Born: 215 BC
Died At Age: 51
Also Known As: Mithradates
Born Country: Greece
Famous as: Macedonian Hellenistic King
Emperors & Kings
Spouse/Ex-: Laodice IV
father: Antiochus III the Great
mother: Laodice III
siblings: Seleucus IV Philopator
children: Alexander Balas, Antiochis, Antiochus V Eupator, Laodice, Laodice VI
Died on: 164 BC
place of death: Fars Province, Iran
Who was Antiochus IV Epiphanes?
Antiochus IV Epiphanes was a king from the Seleucid dynasty, which ruled the Hellenistic Syrian Empire. His rule lasted for a little over a decade, between 175 BC and 164 BC. Before he took control of the Seleucid Empire, he was held as a political hostage in Rome due to his father, Antiochus III the Great’s loss to the Romans, but he was released in exchange for his nephew in 175 BC. Immediately after his return, his brother, King Seleucus IV Philopator, the incumbent ruler, was then murdered by usurper Heliodorus. Antiochus managed to oust Heliodorus and declared himself the co-regent with his minor nephew. A few years later, at Antiochus’s orders, his nephew was killed, and Antiochus became the sole ruler. After Antiochus was crowned the king, he waged wars against Egypt, tried to suppress the Maccabean revolt, and died during the campaign against the Parthians. During his rule, he promoted Greek religious practices and tried to oppress other minor religions, especially Judaism. A lot of Jewish pilgrim centers and temples, including the temple at Jerusalem, were attacked. Jews and people following oriental religions were persecuted and killed. Due to his intolerant religious policies, he is projected as a villain in the holy books of Abrahamic religions. The Jewish celebration of Hanukka marks the renovation, purification, and rededication of the temple of Jerusalem that followed his attack.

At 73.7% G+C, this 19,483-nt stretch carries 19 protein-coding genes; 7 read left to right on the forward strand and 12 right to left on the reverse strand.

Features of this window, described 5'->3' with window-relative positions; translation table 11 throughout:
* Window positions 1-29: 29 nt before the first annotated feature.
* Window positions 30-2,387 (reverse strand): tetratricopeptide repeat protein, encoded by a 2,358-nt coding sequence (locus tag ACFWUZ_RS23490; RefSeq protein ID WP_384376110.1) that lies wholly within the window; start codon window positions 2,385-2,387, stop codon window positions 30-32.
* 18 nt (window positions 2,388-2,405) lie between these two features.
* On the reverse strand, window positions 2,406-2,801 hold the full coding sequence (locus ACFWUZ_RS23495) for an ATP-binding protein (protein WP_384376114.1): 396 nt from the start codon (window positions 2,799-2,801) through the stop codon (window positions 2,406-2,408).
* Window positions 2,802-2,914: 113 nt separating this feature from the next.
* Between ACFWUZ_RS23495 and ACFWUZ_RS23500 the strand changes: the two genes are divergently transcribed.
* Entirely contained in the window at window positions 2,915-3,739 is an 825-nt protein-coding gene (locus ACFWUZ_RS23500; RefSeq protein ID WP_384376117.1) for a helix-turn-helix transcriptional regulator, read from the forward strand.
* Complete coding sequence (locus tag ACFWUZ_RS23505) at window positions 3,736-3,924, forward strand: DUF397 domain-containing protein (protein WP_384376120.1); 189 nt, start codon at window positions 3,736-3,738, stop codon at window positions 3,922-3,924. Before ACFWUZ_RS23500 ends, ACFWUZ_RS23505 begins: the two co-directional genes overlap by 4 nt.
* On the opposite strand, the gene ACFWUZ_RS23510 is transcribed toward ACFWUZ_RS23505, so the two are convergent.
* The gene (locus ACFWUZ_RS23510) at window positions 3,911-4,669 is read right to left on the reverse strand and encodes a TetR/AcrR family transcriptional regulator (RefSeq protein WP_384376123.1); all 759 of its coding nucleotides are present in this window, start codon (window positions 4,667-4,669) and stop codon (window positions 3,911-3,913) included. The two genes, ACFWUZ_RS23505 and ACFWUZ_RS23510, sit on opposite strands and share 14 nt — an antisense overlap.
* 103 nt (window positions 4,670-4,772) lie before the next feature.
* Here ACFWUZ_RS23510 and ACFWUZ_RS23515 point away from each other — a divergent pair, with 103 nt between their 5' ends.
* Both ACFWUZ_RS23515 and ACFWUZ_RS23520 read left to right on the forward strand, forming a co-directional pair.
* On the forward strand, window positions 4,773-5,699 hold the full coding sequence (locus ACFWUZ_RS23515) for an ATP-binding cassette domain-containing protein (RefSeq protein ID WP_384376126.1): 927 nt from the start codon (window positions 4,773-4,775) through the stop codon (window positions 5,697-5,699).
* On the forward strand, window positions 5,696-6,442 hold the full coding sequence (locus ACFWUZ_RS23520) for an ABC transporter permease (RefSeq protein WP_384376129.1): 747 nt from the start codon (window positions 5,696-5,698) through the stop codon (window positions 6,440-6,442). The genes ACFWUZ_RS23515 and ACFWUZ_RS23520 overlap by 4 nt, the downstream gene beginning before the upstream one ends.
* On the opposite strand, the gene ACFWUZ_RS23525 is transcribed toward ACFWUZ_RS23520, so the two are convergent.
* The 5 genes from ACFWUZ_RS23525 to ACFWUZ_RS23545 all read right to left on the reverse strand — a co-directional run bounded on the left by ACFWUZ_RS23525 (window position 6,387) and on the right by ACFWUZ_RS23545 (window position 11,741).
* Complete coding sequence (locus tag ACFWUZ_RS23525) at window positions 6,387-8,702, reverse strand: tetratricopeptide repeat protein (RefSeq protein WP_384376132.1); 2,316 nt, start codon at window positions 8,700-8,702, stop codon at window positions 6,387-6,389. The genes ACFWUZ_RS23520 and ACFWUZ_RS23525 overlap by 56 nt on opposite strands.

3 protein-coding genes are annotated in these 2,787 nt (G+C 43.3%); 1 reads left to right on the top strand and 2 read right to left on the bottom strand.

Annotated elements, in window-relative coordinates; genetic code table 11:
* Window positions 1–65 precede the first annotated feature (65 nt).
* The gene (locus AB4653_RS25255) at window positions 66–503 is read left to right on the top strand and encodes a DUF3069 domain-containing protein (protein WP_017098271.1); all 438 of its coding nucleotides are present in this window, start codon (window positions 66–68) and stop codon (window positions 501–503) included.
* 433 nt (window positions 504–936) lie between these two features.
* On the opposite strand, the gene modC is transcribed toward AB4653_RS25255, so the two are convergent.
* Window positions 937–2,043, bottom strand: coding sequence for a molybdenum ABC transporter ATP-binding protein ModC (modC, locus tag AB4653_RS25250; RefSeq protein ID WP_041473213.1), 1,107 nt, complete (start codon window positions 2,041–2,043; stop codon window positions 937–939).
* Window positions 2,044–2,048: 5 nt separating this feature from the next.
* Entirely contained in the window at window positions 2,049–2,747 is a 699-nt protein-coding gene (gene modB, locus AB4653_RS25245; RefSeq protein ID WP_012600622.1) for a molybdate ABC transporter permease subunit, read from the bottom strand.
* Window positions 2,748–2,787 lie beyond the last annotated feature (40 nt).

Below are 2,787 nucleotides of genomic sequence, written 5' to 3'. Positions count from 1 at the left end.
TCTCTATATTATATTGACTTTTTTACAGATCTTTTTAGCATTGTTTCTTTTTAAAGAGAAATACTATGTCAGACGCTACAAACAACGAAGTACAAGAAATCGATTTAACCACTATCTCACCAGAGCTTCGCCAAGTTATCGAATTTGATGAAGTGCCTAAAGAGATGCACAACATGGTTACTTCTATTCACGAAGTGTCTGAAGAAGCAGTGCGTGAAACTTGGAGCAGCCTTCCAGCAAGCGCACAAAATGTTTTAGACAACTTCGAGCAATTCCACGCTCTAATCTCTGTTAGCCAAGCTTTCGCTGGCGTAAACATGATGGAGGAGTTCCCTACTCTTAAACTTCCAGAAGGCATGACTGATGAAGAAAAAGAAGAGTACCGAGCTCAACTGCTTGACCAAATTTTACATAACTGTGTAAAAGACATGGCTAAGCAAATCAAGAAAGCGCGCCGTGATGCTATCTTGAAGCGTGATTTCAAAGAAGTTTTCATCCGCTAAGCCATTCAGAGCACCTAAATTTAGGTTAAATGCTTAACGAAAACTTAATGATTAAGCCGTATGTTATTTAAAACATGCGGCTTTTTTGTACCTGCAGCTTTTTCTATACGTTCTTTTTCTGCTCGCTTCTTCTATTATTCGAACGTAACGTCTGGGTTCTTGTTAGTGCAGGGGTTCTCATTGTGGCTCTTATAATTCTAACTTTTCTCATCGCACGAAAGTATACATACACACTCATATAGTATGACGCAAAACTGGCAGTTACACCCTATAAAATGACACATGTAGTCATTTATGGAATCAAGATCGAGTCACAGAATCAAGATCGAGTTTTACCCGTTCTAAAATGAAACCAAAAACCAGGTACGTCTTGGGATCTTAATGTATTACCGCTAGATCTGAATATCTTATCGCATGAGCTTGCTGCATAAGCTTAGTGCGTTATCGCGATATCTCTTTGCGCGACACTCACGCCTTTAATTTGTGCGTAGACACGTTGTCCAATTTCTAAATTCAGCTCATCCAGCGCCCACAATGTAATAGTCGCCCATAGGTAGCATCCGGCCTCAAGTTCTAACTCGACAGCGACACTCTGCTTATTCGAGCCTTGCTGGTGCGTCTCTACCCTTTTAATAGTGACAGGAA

Childhood & Early Life
Antiochus was born in 215 BC. He was the third son of Antiochus III the Great, the Seleucid king of the Hellenistic Syrian Empire.
It is believed that his birth name was Mithradates. He adopted the name Antiochus after he gained power and became the ruler.
According to the ‘Treaty of Apamea’ (188 BC), which followed his father’s defeat to the Romans, Antiochus was taken as a political hostage to Rome. While in Rome, Antiochus learned Roman philosophy and policies.
In 187 BCE, Antiochus’ brother, Seleucus IV Philopator, succeeded Antiochus III to the throne. In 175 BCE, Seleucus had Antiochus released from the Romans in exchange for his son, Demetrius I Soter.
In the same year, Heliodorus killed Seleucus and usurped the kingdom. Thereafter Antiochus avenged his brother’s death and restored the Seleucid dynasty on the throne. He declared himself the co-regent with his nephew, also named Antiochus, his brother Seleucus’ five-year-old son.
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Reign, Battles & Death
Antiochus IV conspired and killed the minor co-ruler, Antiochus, and proclaimed himself the monarch in 170 BCE.
Immediately after Antiochus ascended the throne, the Egyptians loyal to King Ptolemy VI Philometor wanted to reannex Coele-Syria. Sensing the attack from Egypt, Antiochus led an anticipatory attack on them and captured most parts of Syria except for Alexandria and took Ptolemy captive. However, Antiochus released Ptolemy and made him his puppet ruler.
Two years later, in 168 BCE, Antiochus set out to attack Egypt again. But he was dissuaded by the Roman diplomat Gaius Popillius Laenas. Fearing the Romans, he retreated from continuing his march against the Egyptians.